Washington DC

Anacostia Community Museum Reopens Its Doors

The museum aims to elevate often untold or overlooked stories and history from diverse communities in the D.C. region

NBC Universal, Inc.

After being closed for most of the pandemic, the Smithsonian's Anacostia Community Museum reopened Wednesday.

The museum first opened at its original location at the old Carver Theater in 1967 with a mission to reach out to the local African American community. Today, the museum maintains a rich history of community advocacy and progress. Its features several collections on music and sports, and virtual exhibits.

"One of the things I really love about this museum is our community focus. That really is what makes us different from our colleagues on the mall," said Melanie Adams, the museum's director. "We're really telling the stories of the people in D.C., Maryland, and Virginia."

The current exhibit, "Food for the People: Eating and Activism in Greater Washington," explores food inequality by examining food systems across the region. Adams explained the museum tries to tell untold stories from our history.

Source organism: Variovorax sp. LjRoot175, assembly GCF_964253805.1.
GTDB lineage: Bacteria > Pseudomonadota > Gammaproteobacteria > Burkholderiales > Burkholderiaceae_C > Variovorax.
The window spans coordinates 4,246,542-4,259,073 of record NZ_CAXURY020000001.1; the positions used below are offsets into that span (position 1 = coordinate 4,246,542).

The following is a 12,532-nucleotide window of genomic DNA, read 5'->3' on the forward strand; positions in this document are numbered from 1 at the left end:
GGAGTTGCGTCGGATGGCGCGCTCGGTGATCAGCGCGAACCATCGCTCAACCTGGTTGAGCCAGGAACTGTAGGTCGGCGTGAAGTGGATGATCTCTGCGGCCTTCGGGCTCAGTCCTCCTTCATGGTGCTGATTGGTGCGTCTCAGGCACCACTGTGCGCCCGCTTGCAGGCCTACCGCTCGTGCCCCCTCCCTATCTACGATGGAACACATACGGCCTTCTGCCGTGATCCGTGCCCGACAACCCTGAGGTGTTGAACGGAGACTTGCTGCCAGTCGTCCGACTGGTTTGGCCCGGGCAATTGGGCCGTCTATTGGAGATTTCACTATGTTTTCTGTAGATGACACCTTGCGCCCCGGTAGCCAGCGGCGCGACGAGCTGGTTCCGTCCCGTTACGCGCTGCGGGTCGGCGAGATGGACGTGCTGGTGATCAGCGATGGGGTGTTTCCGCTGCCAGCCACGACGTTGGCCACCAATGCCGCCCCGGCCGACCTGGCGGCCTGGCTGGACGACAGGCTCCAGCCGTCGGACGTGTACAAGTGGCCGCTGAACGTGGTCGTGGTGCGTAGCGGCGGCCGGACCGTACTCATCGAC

"One of the things that a lot of people don't realize, the breakfast programs that we see in today's schools was really started by the Black Panthers in the 1960s," Adams said.

There's also the story of Vivian Williams, a D.C. mother who led a boycott of Safeway grocery stores in 1967. Williams figured out the grocery store raised prices on days when people would receive benefit checks, Adams added.

"It's a great example for people to see it's regular people really doing extraordinary things to make change," Adams said.

As the smallest Smithsonian, the museum closes for several weeks after an exhibit closes to prepare for and install the next exhibit.

The museum, which is free to visit, is open Wednesdays through Saturdays from 11 a.m. to 4 p.m. Reservations are not required and free parking is available.

For more information about the museum, visit its website here.

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